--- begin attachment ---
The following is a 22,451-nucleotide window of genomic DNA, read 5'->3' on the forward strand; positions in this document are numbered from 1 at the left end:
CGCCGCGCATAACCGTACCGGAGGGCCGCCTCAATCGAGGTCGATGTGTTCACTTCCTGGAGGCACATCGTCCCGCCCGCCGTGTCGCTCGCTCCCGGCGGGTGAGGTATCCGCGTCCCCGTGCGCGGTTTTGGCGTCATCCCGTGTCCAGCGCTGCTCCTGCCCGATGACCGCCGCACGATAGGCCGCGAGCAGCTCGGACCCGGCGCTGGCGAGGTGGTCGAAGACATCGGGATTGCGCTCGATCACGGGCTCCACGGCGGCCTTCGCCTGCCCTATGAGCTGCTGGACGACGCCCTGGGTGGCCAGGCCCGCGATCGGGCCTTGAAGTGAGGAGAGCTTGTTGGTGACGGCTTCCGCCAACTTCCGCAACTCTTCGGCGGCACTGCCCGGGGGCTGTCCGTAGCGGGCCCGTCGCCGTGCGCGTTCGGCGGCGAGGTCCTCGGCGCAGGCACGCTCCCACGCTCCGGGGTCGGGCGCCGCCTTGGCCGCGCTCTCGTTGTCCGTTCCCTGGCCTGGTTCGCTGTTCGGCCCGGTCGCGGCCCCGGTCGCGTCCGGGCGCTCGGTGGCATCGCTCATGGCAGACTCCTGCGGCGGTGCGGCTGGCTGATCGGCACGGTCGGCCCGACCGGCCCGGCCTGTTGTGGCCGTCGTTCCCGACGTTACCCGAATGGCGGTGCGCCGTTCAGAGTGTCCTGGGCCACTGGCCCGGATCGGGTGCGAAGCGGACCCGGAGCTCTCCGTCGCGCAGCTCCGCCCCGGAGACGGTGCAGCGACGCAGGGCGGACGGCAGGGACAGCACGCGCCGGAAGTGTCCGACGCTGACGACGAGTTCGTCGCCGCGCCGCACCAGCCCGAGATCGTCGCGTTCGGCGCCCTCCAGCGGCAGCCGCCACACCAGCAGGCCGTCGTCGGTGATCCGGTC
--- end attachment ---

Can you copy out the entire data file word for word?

The following is a 22,451-nucleotide window of genomic DNA, read 5'->3' on the forward strand; positions in this document are numbered from 1 at the left end:
CGCCGCGCATAACCGTACCGGAGGGCCGCCTCAATCGAGGTCGATGTGTTCACTTCCTGGAGGCACATCGTCCCGCCCGCCGTGTCGCTCGCTCCCGGCGGGTGAGGTATCCGCGTCCCCGTGCGCGGTTTTGGCGTCATCCCGTGTCCAGCGCTGCTCCTGCCCGATGACCGCCGCACGATAGGCCGCGAGCAGCTCGGACCCGGCGCTGGCGAGGTGGTCGAAGACATCGGGATTGCGCTCGATCACGGGCTCCACGGCGGCCTTCGCCTGCCCTATGAGCTGCTGGACGACGCCCTGGGTGGCCAGGCCCGCGATCGGGCCTTGAAGTGAGGAGAGCTTGTTGGTGACGGCTTCCGCCAACTTCCGCAACTCTTCGGCGGCACTGCCCGGGGGCTGTCCGTAGCGGGCCCGTCGCCGTGCGCGTTCGGCGGCGAGGTCCTCGGCGCAGGCACGCTCCCACGCTCCGGGGTCGGGCGCCGCCTTGGCCGCGCTCTCGTTGTCCGTTCCCTGGCCTGGTTCGCTGTTCGGCCCGGTCGCGGCCCCGGTCGCGTCCGGGCGCTCGGTGGCATCGCTCATGGCAGACTCCTGCGGCGGTGCGGCTGGCTGATCGGCACGGTCGGCCCGACCGGCCCGGCCTGTTGTGGCCGTCGTTCCCGACGTTACCCGAATGGCGGTGCGCCGTTCAGAGTGTCCTGGGCCACTGGCCCGGATCGGGTGCGAAGCGGACCCGGAGCTCTCCGTCGCGCAGCTCCGCCCCGGAGACGGTGCAGCGACGCAGGGCGGACGGCAGGGACAGCACGCGCCGGAAGTGTCCGACGCTGACGACGAGTTCGTCGCCGCGCCGCACCAGCCCGAGATCGTCGCGTTCGGCGCCCTCCAGCGGCAGCCGCCACACCAGCAGGCCGTCGTCGGTGATCCGGTC